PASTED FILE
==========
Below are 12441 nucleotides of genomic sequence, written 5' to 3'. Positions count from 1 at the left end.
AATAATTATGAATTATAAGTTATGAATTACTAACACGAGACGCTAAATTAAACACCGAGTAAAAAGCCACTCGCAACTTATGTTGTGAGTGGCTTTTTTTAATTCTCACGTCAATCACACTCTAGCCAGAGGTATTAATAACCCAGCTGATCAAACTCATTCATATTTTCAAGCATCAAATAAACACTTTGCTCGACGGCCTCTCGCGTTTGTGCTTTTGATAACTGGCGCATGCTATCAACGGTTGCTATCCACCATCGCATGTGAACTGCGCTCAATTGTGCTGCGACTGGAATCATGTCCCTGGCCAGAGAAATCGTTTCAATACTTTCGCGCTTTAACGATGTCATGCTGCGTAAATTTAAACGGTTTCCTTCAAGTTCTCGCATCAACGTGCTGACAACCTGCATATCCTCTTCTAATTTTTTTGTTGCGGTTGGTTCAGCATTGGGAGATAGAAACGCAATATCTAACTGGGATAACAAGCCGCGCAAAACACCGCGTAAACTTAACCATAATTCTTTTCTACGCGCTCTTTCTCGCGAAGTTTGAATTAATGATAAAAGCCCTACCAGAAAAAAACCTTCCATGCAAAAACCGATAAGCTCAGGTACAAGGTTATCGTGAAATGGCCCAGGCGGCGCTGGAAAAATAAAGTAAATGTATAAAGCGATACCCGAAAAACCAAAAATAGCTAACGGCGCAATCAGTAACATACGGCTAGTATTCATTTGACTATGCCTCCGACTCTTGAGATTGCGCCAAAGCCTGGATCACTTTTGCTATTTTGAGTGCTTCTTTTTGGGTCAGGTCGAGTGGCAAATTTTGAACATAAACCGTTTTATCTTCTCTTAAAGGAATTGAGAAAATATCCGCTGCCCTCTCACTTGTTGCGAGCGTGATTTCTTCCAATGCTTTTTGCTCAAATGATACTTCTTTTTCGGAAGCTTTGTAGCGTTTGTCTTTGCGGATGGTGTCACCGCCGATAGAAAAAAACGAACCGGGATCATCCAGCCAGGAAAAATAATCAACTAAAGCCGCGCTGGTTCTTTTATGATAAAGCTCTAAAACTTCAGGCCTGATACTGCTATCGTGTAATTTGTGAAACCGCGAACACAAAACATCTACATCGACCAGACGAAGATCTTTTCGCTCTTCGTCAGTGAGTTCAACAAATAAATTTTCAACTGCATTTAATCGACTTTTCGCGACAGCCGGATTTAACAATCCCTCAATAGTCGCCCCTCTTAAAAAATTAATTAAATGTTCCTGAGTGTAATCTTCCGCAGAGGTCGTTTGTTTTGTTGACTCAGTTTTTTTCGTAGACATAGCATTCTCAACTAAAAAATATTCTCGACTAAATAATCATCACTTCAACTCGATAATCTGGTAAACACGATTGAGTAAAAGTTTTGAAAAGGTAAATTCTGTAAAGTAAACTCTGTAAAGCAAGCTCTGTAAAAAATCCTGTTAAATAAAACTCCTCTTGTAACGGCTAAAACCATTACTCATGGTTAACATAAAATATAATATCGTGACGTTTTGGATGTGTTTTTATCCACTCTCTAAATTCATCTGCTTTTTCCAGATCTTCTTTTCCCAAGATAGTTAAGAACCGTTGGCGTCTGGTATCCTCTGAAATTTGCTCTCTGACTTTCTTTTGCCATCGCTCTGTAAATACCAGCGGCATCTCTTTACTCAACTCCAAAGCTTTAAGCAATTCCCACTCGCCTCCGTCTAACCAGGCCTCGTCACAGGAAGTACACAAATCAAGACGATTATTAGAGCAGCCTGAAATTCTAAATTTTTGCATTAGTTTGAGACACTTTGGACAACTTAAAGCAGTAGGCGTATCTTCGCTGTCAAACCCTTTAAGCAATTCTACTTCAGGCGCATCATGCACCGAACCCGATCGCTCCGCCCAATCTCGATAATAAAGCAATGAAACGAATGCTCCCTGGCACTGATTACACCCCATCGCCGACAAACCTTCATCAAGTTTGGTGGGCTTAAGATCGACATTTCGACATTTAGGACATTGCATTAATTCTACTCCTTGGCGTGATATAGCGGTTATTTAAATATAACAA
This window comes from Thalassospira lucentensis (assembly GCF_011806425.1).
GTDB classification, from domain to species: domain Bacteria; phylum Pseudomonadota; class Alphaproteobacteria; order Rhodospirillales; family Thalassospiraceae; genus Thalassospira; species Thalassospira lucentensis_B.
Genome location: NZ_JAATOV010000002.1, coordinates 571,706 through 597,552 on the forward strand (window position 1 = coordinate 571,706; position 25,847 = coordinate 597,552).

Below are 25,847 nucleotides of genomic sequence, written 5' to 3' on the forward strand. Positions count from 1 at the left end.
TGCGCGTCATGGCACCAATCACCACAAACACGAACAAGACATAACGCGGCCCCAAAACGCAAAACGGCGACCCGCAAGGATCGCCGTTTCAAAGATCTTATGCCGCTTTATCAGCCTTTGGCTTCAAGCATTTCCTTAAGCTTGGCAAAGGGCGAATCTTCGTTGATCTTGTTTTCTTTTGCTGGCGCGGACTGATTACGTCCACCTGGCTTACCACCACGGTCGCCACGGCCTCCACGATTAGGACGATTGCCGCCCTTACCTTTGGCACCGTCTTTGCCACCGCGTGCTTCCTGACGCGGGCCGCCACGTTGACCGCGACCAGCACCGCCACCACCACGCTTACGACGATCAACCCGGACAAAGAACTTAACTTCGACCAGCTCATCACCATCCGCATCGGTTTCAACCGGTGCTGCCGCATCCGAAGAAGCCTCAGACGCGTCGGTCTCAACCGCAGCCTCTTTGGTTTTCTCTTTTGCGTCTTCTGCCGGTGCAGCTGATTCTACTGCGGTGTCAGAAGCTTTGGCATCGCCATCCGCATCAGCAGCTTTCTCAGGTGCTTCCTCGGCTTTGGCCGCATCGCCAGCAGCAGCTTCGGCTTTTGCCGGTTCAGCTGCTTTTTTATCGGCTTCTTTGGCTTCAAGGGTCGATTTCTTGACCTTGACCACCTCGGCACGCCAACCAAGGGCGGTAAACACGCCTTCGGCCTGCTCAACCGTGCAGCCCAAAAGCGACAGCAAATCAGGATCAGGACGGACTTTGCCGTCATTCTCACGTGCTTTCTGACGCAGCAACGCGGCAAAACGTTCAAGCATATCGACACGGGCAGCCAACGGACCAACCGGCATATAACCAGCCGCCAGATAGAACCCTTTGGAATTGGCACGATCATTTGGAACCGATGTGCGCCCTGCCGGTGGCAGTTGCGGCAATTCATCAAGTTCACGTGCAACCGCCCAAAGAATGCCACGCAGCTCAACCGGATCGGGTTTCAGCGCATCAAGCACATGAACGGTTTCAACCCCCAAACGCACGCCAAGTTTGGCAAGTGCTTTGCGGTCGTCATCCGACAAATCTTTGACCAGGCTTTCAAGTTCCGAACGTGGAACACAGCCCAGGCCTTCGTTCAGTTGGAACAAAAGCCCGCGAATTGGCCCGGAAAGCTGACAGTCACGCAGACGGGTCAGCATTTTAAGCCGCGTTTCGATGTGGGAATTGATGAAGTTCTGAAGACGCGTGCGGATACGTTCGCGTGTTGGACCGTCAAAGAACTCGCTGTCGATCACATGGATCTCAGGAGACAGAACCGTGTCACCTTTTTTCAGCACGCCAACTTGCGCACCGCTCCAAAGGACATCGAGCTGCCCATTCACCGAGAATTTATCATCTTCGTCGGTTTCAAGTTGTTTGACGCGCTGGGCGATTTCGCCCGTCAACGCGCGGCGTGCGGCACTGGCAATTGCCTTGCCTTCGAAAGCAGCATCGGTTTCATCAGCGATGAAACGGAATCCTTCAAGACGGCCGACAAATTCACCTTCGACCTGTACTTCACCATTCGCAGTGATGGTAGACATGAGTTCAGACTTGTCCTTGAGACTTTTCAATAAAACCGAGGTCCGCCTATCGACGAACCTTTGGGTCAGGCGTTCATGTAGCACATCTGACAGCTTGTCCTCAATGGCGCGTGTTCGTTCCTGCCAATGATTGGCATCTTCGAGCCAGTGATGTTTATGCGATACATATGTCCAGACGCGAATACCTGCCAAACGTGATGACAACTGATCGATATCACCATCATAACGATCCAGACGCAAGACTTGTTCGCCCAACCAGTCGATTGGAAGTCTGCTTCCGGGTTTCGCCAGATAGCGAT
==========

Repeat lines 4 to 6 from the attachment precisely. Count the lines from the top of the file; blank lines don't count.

GTDB classification, from domain to species: domain Bacteria; phylum Pseudomonadota; class Alphaproteobacteria; order Rhodospirillales; family Thalassospiraceae; genus Thalassospira; species Thalassospira lucentensis_B.
Genome location: NZ_JAATOV010000002.1, coordinates 571,706 through 597,552 on the forward strand (window position 1 = coordinate 571,706; position 25,847 = coordinate 597,552).

Below are 25,847 nucleotides of genomic sequence, written 5' to 3' on the forward strand. Positions count from 1 at the left end.